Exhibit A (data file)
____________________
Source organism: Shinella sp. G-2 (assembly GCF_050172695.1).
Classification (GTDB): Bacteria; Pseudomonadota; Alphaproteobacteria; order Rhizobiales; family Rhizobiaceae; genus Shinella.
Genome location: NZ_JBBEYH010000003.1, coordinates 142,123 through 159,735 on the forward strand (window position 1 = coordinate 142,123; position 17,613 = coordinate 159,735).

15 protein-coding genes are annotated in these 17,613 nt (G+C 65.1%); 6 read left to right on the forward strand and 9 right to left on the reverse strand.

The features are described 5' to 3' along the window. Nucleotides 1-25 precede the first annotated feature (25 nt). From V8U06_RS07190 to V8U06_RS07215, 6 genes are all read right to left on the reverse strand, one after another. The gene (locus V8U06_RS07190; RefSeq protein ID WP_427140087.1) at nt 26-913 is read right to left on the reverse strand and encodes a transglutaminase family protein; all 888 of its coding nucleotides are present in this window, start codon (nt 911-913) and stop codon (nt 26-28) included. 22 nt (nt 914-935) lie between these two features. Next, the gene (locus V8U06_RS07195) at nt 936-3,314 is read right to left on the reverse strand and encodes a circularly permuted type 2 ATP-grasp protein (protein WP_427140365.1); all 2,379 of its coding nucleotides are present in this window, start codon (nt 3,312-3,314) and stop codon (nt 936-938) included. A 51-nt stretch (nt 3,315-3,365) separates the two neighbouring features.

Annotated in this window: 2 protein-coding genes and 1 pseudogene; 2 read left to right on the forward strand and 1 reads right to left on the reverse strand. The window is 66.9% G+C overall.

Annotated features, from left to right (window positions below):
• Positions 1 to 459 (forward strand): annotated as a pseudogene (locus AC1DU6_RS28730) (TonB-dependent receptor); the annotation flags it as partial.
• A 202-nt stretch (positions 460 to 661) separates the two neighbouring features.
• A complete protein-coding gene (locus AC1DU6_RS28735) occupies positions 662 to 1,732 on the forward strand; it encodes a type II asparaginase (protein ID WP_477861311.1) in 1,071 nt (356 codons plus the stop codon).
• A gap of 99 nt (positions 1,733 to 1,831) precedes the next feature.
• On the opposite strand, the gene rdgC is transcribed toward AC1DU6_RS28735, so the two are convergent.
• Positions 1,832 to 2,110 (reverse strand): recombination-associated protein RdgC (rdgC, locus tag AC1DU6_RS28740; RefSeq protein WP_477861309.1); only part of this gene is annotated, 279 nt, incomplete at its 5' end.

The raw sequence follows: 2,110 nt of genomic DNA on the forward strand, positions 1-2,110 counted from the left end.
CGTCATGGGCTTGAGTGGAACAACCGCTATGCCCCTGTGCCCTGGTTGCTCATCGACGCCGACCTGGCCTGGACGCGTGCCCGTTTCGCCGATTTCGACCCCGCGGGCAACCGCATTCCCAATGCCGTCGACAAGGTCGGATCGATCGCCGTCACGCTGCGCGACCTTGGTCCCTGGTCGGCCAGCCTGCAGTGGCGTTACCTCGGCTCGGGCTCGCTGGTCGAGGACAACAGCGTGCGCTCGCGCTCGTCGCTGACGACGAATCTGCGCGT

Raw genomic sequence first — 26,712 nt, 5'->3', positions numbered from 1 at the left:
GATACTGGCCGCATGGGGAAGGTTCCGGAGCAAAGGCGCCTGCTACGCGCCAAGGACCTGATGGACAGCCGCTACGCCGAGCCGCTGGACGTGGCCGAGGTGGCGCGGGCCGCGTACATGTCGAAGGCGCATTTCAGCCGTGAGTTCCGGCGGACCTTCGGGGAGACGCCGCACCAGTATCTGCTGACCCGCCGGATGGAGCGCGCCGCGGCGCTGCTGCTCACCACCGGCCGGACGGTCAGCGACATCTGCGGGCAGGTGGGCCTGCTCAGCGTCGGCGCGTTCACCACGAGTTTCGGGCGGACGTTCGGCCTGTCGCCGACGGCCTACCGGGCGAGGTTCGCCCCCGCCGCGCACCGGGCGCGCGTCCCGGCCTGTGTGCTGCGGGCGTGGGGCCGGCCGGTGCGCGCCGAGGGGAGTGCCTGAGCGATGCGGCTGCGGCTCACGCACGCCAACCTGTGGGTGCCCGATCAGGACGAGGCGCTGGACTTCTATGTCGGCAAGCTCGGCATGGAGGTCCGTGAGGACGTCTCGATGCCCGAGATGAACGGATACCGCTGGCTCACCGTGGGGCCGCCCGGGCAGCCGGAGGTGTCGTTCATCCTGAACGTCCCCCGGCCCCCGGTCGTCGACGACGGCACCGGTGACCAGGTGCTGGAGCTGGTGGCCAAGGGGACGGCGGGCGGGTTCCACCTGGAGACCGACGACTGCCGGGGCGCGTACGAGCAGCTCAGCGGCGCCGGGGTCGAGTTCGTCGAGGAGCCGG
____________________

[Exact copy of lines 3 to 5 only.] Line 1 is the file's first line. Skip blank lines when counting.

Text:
Genome location: NZ_JBBEYH010000003.1, coordinates 142,123 through 159,735 on the forward strand (window position 1 = coordinate 142,123; position 17,613 = coordinate 159,735).

15 protein-coding genes are annotated in these 17,613 nt (G+C 65.1%); 6 read left to right on the forward strand and 9 right to left on the reverse strand.

The features are described 5' to 3' along the window. Nucleotides 1-25 precede the first annotated feature (25 nt). From V8U06_RS07190 to V8U06_RS07215, 6 genes are all read right to left on the reverse strand, one after another. The gene (locus V8U06_RS07190; RefSeq protein ID WP_427140087.1) at nt 26-913 is read right to left on the reverse strand and encodes a transglutaminase family protein; all 888 of its coding nucleotides are present in this window, start codon (nt 911-913) and stop codon (nt 26-28) included. 22 nt (nt 914-935) lie between these two features. Next, the gene (locus V8U06_RS07195) at nt 936-3,314 is read right to left on the reverse strand and encodes a circularly permuted type 2 ATP-grasp protein (protein WP_427140365.1); all 2,379 of its coding nucleotides are present in this window, start codon (nt 3,312-3,314) and stop codon (nt 936-938) included. A 51-nt stretch (nt 3,315-3,365) separates the two neighbouring features.